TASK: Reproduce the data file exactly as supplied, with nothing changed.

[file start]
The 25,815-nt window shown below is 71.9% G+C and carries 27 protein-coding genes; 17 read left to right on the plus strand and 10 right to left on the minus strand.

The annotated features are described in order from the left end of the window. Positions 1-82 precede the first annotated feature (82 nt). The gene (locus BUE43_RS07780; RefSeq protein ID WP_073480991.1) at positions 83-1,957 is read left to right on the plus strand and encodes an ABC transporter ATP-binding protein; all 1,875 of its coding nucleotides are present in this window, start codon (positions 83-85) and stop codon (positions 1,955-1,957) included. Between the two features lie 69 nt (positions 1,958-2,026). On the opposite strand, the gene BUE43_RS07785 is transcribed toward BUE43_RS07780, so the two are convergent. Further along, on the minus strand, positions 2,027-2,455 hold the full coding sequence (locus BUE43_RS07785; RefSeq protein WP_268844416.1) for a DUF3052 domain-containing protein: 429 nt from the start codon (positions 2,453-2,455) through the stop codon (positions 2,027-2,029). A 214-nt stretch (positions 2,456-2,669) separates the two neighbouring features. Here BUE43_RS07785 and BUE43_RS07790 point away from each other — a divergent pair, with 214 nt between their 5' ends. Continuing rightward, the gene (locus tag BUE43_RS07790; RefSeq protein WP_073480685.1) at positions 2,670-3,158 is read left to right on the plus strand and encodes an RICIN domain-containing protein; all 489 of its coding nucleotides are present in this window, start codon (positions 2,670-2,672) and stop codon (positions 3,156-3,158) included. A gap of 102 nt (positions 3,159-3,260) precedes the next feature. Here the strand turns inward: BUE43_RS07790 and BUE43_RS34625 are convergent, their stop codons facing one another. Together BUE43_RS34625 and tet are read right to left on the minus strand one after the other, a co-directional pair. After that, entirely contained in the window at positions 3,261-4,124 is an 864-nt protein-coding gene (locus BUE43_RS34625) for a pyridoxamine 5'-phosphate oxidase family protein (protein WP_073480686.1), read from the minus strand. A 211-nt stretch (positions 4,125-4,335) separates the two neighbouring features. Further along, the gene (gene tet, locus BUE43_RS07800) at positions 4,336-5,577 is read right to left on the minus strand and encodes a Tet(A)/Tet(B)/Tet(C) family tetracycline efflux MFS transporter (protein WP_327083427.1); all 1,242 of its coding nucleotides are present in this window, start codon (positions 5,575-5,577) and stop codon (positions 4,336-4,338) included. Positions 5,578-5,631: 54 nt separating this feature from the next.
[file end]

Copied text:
The 25,815-nt window shown below is 71.9% G+C and carries 27 protein-coding genes; 17 read left to right on the plus strand and 10 right to left on the minus strand.

The annotated features are described in order from the left end of the window. Positions 1-82 precede the first annotated feature (82 nt). The gene (locus BUE43_RS07780; RefSeq protein ID WP_073480991.1) at positions 83-1,957 is read left to right on the plus strand and encodes an ABC transporter ATP-binding protein; all 1,875 of its coding nucleotides are present in this window, start codon (positions 83-85) and stop codon (positions 1,955-1,957) included. Between the two features lie 69 nt (positions 1,958-2,026). On the opposite strand, the gene BUE43_RS07785 is transcribed toward BUE43_RS07780, so the two are convergent. Further along, on the minus strand, positions 2,027-2,455 hold the full coding sequence (locus BUE43_RS07785; RefSeq protein WP_268844416.1) for a DUF3052 domain-containing protein: 429 nt from the start codon (positions 2,453-2,455) through the stop codon (positions 2,027-2,029). A 214-nt stretch (positions 2,456-2,669) separates the two neighbouring features. Here BUE43_RS07785 and BUE43_RS07790 point away from each other — a divergent pair, with 214 nt between their 5' ends. Continuing rightward, the gene (locus tag BUE43_RS07790; RefSeq protein WP_073480685.1) at positions 2,670-3,158 is read left to right on the plus strand and encodes an RICIN domain-containing protein; all 489 of its coding nucleotides are present in this window, start codon (positions 2,670-2,672) and stop codon (positions 3,156-3,158) included. A gap of 102 nt (positions 3,159-3,260) precedes the next feature. Here the strand turns inward: BUE43_RS07790 and BUE43_RS34625 are convergent, their stop codons facing one another. Together BUE43_RS34625 and tet are read right to left on the minus strand one after the other, a co-directional pair. After that, entirely contained in the window at positions 3,261-4,124 is an 864-nt protein-coding gene (locus BUE43_RS34625) for a pyridoxamine 5'-phosphate oxidase family protein (protein WP_073480686.1), read from the minus strand. A 211-nt stretch (positions 4,125-4,335) separates the two neighbouring features. Further along, the gene (gene tet, locus BUE43_RS07800) at positions 4,336-5,577 is read right to left on the minus strand and encodes a Tet(A)/Tet(B)/Tet(C) family tetracycline efflux MFS transporter (protein WP_327083427.1); all 1,242 of its coding nucleotides are present in this window, start codon (positions 5,575-5,577) and stop codon (positions 4,336-4,338) included. Positions 5,578-5,631: 54 nt separating this feature from the next.